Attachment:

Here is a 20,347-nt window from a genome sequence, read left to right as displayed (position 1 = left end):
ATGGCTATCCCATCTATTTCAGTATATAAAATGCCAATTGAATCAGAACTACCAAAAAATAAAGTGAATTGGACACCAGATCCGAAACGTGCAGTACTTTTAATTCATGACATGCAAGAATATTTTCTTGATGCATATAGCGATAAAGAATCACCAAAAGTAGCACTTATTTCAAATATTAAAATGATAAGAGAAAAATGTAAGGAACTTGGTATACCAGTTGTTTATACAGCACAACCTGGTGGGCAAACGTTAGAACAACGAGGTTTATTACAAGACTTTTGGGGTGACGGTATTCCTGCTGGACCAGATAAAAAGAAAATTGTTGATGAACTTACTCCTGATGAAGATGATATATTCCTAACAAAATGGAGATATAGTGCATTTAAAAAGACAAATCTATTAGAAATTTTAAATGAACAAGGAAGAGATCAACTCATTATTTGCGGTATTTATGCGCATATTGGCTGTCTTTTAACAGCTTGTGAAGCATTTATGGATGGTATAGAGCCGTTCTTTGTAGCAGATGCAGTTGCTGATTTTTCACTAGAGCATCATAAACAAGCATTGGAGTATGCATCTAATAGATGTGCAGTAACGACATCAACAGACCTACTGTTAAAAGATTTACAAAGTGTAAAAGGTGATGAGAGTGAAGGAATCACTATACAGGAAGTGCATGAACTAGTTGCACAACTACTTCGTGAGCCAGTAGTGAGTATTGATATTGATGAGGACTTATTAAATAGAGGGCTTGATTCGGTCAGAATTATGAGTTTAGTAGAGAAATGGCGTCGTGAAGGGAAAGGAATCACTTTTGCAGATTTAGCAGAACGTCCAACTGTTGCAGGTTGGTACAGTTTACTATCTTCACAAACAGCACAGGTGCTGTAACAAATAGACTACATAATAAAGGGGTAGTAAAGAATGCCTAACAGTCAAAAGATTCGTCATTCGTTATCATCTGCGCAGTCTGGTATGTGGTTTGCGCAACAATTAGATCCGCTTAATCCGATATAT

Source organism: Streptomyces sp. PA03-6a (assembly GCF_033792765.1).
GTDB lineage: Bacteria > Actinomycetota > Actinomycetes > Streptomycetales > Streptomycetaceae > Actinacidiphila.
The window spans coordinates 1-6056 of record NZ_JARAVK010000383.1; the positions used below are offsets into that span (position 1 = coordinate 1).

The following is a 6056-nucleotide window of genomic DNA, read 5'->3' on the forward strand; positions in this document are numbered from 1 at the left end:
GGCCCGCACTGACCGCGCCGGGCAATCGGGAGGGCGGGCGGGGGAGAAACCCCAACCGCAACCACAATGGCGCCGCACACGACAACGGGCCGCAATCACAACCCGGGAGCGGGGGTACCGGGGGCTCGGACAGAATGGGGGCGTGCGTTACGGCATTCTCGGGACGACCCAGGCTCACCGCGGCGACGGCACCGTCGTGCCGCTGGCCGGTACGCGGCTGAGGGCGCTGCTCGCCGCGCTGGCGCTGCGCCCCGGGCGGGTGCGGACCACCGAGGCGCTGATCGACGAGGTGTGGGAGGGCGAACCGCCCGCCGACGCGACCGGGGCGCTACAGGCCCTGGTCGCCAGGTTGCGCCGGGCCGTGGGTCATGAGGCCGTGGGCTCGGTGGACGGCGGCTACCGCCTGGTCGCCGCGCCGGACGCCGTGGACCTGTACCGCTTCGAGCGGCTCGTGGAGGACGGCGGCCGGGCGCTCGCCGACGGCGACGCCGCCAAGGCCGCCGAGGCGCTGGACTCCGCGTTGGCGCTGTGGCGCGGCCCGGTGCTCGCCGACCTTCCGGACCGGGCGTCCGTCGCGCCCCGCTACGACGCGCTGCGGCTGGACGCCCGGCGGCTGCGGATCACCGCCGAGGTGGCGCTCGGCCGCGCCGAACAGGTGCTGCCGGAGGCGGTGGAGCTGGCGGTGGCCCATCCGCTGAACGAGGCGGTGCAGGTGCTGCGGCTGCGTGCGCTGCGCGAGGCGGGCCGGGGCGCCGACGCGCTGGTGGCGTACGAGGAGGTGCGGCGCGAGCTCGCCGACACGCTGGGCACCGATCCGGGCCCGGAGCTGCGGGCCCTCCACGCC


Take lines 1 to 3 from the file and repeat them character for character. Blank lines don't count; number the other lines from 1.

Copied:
Here is a 20,347-nt window from a genome sequence, read left to right as displayed (position 1 = left end):
ATGGCTATCCCATCTATTTCAGTATATAAAATGCCAATTGAATCAGAACTACCAAAAAATAAAGTGAATTGGACACCAGATCCGAAACGTGCAGTACTTTTAATTCATGACATGCAAGAATATTTTCTTGATGCATATAGCGATAAAGAATCACCAAAAGTAGCACTTATTTCAAATATTAAAATGATAAGAGAAAAATGTAAGGAACTTGGTATACCAGTTGTTTATACAGCACAACCTGGTGGGCAAACGTTAGAACAACGAGGTTTATTACAAGACTTTTGGGGTGACGGTATTCCTGCTGGACCAGATAAAAAGAAAATTGTTGATGAACTTACTCCTGATGAAGATGATATATTCCTAACAAAATGGAGATATAGTGCATTTAAAAAGACAAATCTATTAGAAATTTTAAATGAACAAGGAAGAGATCAACTCATTATTTGCGGTATTTATGCGCATATTGGCTGTCTTTTAACAGCTTGTGAAGCATTTATGGATGGTATAGAGCCGTTCTTTGTAGCAGATGCAGTTGCTGATTTTTCACTAGAGCATCATAAACAAGCATTGGAGTATGCATCTAATAGATGTGCAGTAACGACATCAACAGACCTACTGTTAAAAGATTTACAAAGTGTAAAAGGTGATGAGAGTGAAGGAATCACTATACAGGAAGTGCATGAACTAGTTGCACAACTACTTCGTGAGCCAGTAGTGAGTATTGATATTGATGAGGACTTATTAAATAGAGGGCTTGATTCGGTCAGAATTATGAGTTTAGTAGAGAAATGGCGTCGTGAAGGGAAAGGAATCACTTTTGCAGATTTAGCAGAACGTCCAACTGTTGCAGGTTGGTACAGTTTACTATCTTCACAAACAGCACAGGTGCTGTAACAAATAGACTACATAATAAAGGGGTAGTAAAGAATGCCTAACAGTCAAAAGATTCGTCATTCGTTATCATCTGCGCAGTCTGGTATGTGGTTTGCGCAACAATTAGATCCGCTTAATCCGATATAT

Source organism: Streptomyces sp. PA03-6a (assembly GCF_033792765.1).